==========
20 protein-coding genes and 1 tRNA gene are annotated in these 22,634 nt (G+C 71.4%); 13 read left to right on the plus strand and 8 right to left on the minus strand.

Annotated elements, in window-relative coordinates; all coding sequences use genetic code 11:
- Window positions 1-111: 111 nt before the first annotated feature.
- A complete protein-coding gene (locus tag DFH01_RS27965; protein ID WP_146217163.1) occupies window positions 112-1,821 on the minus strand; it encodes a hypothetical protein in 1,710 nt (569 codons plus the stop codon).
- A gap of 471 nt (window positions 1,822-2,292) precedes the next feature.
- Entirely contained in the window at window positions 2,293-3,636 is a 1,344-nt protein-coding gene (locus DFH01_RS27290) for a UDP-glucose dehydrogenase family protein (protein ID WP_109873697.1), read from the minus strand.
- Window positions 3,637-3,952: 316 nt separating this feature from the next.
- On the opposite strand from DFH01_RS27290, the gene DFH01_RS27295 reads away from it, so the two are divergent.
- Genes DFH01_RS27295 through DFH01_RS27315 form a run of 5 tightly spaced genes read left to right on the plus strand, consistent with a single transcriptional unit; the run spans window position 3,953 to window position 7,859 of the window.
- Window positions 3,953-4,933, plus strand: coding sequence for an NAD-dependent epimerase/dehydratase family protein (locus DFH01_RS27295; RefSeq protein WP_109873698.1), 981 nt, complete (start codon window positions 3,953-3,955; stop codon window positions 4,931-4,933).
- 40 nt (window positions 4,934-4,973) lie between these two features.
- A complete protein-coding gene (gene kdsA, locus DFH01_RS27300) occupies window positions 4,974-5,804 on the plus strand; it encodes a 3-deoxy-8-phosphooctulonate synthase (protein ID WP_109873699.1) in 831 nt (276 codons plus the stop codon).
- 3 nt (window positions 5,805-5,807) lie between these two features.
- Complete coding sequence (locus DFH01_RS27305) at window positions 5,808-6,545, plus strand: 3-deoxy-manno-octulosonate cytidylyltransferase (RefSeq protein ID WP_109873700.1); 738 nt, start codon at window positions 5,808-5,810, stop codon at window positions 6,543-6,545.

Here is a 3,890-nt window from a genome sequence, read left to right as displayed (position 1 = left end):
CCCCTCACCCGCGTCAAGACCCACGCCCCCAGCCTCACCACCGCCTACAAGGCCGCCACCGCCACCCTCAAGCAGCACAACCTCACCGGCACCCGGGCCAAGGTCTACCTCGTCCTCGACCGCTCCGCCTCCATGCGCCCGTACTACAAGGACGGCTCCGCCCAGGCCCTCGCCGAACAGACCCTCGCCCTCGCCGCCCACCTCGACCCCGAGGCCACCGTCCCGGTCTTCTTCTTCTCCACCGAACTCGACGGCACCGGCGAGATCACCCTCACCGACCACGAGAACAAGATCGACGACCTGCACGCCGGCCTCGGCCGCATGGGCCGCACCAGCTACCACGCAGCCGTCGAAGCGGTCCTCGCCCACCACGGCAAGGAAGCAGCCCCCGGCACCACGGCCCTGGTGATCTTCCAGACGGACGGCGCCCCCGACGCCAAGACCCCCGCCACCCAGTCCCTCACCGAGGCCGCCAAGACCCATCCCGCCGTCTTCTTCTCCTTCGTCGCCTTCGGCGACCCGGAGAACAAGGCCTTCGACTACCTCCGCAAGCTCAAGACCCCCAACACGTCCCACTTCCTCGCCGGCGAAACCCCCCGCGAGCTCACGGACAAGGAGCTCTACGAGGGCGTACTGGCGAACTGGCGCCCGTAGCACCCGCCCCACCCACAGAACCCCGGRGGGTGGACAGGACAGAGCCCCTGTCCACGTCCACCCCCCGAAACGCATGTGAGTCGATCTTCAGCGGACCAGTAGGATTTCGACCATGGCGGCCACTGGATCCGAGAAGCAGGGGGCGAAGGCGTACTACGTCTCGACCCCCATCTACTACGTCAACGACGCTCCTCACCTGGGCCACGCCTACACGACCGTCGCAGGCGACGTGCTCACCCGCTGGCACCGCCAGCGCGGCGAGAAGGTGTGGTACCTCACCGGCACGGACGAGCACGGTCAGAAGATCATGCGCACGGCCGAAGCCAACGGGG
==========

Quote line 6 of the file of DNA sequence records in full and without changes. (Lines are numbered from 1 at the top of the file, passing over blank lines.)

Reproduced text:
- Entirely contained in the window at window positions 2,293-3,636 is a 1,344-nt protein-coding gene (locus DFH01_RS27290) for a UDP-glucose dehydrogenase family protein (protein ID WP_109873697.1), read from the minus strand.